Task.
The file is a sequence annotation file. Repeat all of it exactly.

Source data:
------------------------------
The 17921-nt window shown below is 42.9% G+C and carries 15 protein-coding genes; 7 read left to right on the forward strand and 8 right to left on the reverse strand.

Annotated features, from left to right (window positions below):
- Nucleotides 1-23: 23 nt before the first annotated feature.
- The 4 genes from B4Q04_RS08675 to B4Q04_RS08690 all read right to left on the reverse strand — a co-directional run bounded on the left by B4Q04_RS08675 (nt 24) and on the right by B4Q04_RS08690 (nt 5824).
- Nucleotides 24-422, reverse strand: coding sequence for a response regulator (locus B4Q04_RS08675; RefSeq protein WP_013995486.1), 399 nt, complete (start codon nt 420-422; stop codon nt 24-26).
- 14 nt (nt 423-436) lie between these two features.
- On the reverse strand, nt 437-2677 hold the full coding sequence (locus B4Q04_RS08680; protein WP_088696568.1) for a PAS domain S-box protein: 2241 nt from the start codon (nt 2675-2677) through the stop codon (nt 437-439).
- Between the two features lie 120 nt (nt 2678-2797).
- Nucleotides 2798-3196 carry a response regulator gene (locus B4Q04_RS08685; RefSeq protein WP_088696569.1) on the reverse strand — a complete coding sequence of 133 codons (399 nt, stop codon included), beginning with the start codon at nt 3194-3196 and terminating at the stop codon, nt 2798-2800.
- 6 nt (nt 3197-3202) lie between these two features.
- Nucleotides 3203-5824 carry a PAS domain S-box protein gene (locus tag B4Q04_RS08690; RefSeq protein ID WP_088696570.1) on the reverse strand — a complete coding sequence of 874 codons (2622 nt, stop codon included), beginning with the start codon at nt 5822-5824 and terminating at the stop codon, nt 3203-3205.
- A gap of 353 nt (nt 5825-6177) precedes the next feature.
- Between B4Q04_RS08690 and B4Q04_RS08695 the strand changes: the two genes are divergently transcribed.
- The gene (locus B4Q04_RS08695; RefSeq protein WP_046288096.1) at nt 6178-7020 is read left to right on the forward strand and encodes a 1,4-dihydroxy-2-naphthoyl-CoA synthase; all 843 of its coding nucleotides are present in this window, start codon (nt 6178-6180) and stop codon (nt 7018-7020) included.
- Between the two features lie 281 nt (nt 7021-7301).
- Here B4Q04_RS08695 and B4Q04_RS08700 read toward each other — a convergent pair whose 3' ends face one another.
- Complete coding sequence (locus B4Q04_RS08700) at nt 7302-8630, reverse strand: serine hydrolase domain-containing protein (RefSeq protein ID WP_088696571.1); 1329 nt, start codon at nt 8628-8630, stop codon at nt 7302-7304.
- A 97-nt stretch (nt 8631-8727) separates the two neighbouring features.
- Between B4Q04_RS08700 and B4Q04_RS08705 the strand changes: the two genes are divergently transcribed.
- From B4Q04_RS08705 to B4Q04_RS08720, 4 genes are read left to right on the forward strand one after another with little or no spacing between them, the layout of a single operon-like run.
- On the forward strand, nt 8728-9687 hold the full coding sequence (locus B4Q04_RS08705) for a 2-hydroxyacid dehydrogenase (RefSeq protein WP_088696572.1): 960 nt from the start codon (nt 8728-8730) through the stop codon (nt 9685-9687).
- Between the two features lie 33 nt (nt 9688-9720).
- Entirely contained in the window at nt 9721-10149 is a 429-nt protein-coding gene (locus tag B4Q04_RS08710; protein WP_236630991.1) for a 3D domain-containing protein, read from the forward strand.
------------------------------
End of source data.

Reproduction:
The 17921-nt window shown below is 42.9% G+C and carries 15 protein-coding genes; 7 read left to right on the forward strand and 8 right to left on the reverse strand.

Annotated features, from left to right (window positions below):
- Nucleotides 1-23: 23 nt before the first annotated feature.
- The 4 genes from B4Q04_RS08675 to B4Q04_RS08690 all read right to left on the reverse strand — a co-directional run bounded on the left by B4Q04_RS08675 (nt 24) and on the right by B4Q04_RS08690 (nt 5824).
- Nucleotides 24-422, reverse strand: coding sequence for a response regulator (locus B4Q04_RS08675; RefSeq protein WP_013995486.1), 399 nt, complete (start codon nt 420-422; stop codon nt 24-26).
- 14 nt (nt 423-436) lie between these two features.
- On the reverse strand, nt 437-2677 hold the full coding sequence (locus B4Q04_RS08680; protein WP_088696568.1) for a PAS domain S-box protein: 2241 nt from the start codon (nt 2675-2677) through the stop codon (nt 437-439).
- Between the two features lie 120 nt (nt 2678-2797).
- Nucleotides 2798-3196 carry a response regulator gene (locus B4Q04_RS08685; RefSeq protein WP_088696569.1) on the reverse strand — a complete coding sequence of 133 codons (399 nt, stop codon included), beginning with the start codon at nt 3194-3196 and terminating at the stop codon, nt 2798-2800.
- 6 nt (nt 3197-3202) lie between these two features.
- Nucleotides 3203-5824 carry a PAS domain S-box protein gene (locus tag B4Q04_RS08690; RefSeq protein ID WP_088696570.1) on the reverse strand — a complete coding sequence of 874 codons (2622 nt, stop codon included), beginning with the start codon at nt 5822-5824 and terminating at the stop codon, nt 3203-3205.
- A gap of 353 nt (nt 5825-6177) precedes the next feature.
- Between B4Q04_RS08690 and B4Q04_RS08695 the strand changes: the two genes are divergently transcribed.
- The gene (locus B4Q04_RS08695; RefSeq protein WP_046288096.1) at nt 6178-7020 is read left to right on the forward strand and encodes a 1,4-dihydroxy-2-naphthoyl-CoA synthase; all 843 of its coding nucleotides are present in this window, start codon (nt 6178-6180) and stop codon (nt 7018-7020) included.
- Between the two features lie 281 nt (nt 7021-7301).
- Here B4Q04_RS08695 and B4Q04_RS08700 read toward each other — a convergent pair whose 3' ends face one another.
- Complete coding sequence (locus B4Q04_RS08700) at nt 7302-8630, reverse strand: serine hydrolase domain-containing protein (RefSeq protein ID WP_088696571.1); 1329 nt, start codon at nt 8628-8630, stop codon at nt 7302-7304.
- A 97-nt stretch (nt 8631-8727) separates the two neighbouring features.
- Between B4Q04_RS08700 and B4Q04_RS08705 the strand changes: the two genes are divergently transcribed.
- From B4Q04_RS08705 to B4Q04_RS08720, 4 genes are read left to right on the forward strand one after another with little or no spacing between them, the layout of a single operon-like run.
- On the forward strand, nt 8728-9687 hold the full coding sequence (locus B4Q04_RS08705) for a 2-hydroxyacid dehydrogenase (RefSeq protein WP_088696572.1): 960 nt from the start codon (nt 8728-8730) through the stop codon (nt 9685-9687).
- Between the two features lie 33 nt (nt 9688-9720).
- Entirely contained in the window at nt 9721-10149 is a 429-nt protein-coding gene (locus tag B4Q04_RS08710; protein WP_236630991.1) for a 3D domain-containing protein, read from the forward strand.